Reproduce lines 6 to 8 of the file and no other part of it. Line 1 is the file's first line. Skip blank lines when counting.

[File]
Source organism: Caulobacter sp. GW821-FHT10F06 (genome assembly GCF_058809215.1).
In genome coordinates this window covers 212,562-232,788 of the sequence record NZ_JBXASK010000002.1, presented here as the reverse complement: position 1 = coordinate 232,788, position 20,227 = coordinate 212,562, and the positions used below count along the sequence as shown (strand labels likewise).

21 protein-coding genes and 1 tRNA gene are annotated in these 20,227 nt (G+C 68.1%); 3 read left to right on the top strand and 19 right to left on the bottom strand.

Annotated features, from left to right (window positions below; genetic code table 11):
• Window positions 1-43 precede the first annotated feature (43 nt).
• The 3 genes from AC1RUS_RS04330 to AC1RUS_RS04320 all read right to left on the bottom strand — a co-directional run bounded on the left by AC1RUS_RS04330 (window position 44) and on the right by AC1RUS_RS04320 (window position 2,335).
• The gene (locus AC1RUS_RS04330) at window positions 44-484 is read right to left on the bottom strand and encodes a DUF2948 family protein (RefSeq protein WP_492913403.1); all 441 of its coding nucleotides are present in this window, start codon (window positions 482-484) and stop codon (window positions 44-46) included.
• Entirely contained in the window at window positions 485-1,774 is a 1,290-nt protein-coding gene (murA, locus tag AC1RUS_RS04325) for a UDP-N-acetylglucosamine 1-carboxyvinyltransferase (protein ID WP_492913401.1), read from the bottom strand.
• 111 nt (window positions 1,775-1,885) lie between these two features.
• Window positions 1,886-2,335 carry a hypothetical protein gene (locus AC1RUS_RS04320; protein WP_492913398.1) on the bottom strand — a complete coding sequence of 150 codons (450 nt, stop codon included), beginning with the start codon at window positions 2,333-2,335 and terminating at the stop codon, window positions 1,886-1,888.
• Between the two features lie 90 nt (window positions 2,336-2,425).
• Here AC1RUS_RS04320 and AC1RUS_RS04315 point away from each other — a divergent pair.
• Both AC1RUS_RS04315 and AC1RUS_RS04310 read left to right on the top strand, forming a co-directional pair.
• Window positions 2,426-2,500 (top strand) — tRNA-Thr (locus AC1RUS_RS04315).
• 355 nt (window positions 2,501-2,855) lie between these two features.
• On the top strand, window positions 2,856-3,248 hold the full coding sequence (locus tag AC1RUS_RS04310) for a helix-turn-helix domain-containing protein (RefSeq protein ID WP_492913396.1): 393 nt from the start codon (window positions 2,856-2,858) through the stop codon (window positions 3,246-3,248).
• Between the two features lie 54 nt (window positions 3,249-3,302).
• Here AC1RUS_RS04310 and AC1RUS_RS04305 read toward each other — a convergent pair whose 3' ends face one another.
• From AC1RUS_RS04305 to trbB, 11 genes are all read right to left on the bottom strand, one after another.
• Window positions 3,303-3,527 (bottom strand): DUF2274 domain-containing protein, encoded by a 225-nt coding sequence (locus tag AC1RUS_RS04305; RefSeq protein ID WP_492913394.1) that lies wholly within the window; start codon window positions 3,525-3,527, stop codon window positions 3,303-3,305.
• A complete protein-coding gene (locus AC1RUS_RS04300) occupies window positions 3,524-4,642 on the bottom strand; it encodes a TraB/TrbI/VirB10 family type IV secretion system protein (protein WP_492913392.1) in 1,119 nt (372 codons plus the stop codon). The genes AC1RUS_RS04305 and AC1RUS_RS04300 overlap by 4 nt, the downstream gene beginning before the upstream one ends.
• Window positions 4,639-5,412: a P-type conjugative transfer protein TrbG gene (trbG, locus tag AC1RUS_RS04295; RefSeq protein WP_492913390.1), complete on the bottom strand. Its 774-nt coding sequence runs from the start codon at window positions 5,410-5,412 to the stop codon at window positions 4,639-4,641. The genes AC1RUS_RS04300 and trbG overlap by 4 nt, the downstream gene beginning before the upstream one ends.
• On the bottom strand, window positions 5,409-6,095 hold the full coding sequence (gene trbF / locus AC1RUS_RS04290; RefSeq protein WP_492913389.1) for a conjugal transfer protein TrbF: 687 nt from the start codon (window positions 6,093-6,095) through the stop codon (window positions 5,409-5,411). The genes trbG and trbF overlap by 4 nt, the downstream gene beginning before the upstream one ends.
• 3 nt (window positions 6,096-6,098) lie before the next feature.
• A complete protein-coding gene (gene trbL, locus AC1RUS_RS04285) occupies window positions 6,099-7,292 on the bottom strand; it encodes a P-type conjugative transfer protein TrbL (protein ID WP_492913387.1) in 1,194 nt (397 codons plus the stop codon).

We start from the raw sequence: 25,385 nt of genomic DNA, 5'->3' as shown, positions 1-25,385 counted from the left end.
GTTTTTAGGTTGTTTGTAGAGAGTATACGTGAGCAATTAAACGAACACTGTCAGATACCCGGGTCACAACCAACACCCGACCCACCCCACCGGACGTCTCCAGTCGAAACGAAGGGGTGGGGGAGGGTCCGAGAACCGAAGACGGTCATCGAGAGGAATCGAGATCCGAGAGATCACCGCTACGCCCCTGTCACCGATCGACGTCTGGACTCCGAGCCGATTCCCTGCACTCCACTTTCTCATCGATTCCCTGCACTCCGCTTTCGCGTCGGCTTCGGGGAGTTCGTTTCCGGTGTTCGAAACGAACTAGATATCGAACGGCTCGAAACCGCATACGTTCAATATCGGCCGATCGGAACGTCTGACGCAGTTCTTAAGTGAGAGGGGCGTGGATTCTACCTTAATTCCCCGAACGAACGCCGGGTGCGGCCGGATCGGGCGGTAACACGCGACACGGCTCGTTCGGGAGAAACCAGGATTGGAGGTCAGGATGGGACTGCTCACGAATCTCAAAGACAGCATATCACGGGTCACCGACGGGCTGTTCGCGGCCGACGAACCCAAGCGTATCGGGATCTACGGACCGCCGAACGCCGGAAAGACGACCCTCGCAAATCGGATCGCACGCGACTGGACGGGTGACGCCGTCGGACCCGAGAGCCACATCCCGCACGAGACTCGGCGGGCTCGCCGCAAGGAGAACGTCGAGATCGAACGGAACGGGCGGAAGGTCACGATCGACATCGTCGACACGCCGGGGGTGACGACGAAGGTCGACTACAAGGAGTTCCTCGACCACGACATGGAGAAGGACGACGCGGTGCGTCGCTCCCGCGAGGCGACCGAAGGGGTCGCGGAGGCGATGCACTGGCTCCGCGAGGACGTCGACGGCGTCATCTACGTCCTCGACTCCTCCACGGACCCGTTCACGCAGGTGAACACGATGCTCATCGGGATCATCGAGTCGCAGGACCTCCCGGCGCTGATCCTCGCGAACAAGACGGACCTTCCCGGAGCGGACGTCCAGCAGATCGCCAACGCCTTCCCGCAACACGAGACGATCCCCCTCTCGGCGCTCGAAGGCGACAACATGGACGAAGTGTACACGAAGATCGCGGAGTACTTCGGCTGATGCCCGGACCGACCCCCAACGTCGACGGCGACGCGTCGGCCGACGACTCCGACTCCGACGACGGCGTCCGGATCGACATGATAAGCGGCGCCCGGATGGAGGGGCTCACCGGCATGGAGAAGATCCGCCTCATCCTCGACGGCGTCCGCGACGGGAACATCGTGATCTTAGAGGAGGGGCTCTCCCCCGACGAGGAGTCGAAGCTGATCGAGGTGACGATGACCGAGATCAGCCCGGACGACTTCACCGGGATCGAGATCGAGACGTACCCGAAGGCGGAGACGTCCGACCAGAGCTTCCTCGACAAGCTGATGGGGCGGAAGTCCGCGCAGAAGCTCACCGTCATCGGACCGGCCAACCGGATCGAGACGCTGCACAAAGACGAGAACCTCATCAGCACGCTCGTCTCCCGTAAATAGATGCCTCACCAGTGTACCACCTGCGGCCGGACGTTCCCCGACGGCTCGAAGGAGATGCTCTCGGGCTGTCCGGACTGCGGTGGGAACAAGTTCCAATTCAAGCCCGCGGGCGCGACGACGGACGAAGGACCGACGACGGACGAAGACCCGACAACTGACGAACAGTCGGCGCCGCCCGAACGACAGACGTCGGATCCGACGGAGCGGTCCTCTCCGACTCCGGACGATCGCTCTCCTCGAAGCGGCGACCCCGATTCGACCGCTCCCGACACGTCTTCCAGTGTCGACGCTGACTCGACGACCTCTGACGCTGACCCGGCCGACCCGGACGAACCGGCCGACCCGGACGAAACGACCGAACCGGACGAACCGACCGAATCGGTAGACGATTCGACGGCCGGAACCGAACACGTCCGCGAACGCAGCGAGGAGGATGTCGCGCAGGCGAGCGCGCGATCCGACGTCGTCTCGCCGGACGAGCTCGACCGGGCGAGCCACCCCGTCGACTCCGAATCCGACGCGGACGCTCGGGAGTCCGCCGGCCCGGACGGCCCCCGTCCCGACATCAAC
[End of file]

• The 3 genes from AC1RUS_RS04330 to AC1RUS_RS04320 all read right to left on the bottom strand — a co-directional run bounded on the left by AC1RUS_RS04330 (window position 44) and on the right by AC1RUS_RS04320 (window position 2,335).
• The gene (locus AC1RUS_RS04330) at window positions 44-484 is read right to left on the bottom strand and encodes a DUF2948 family protein (RefSeq protein WP_492913403.1); all 441 of its coding nucleotides are present in this window, start codon (window positions 482-484) and stop codon (window positions 44-46) included.
• Entirely contained in the window at window positions 485-1,774 is a 1,290-nt protein-coding gene (murA, locus tag AC1RUS_RS04325) for a UDP-N-acetylglucosamine 1-carboxyvinyltransferase (protein ID WP_492913401.1), read from the bottom strand.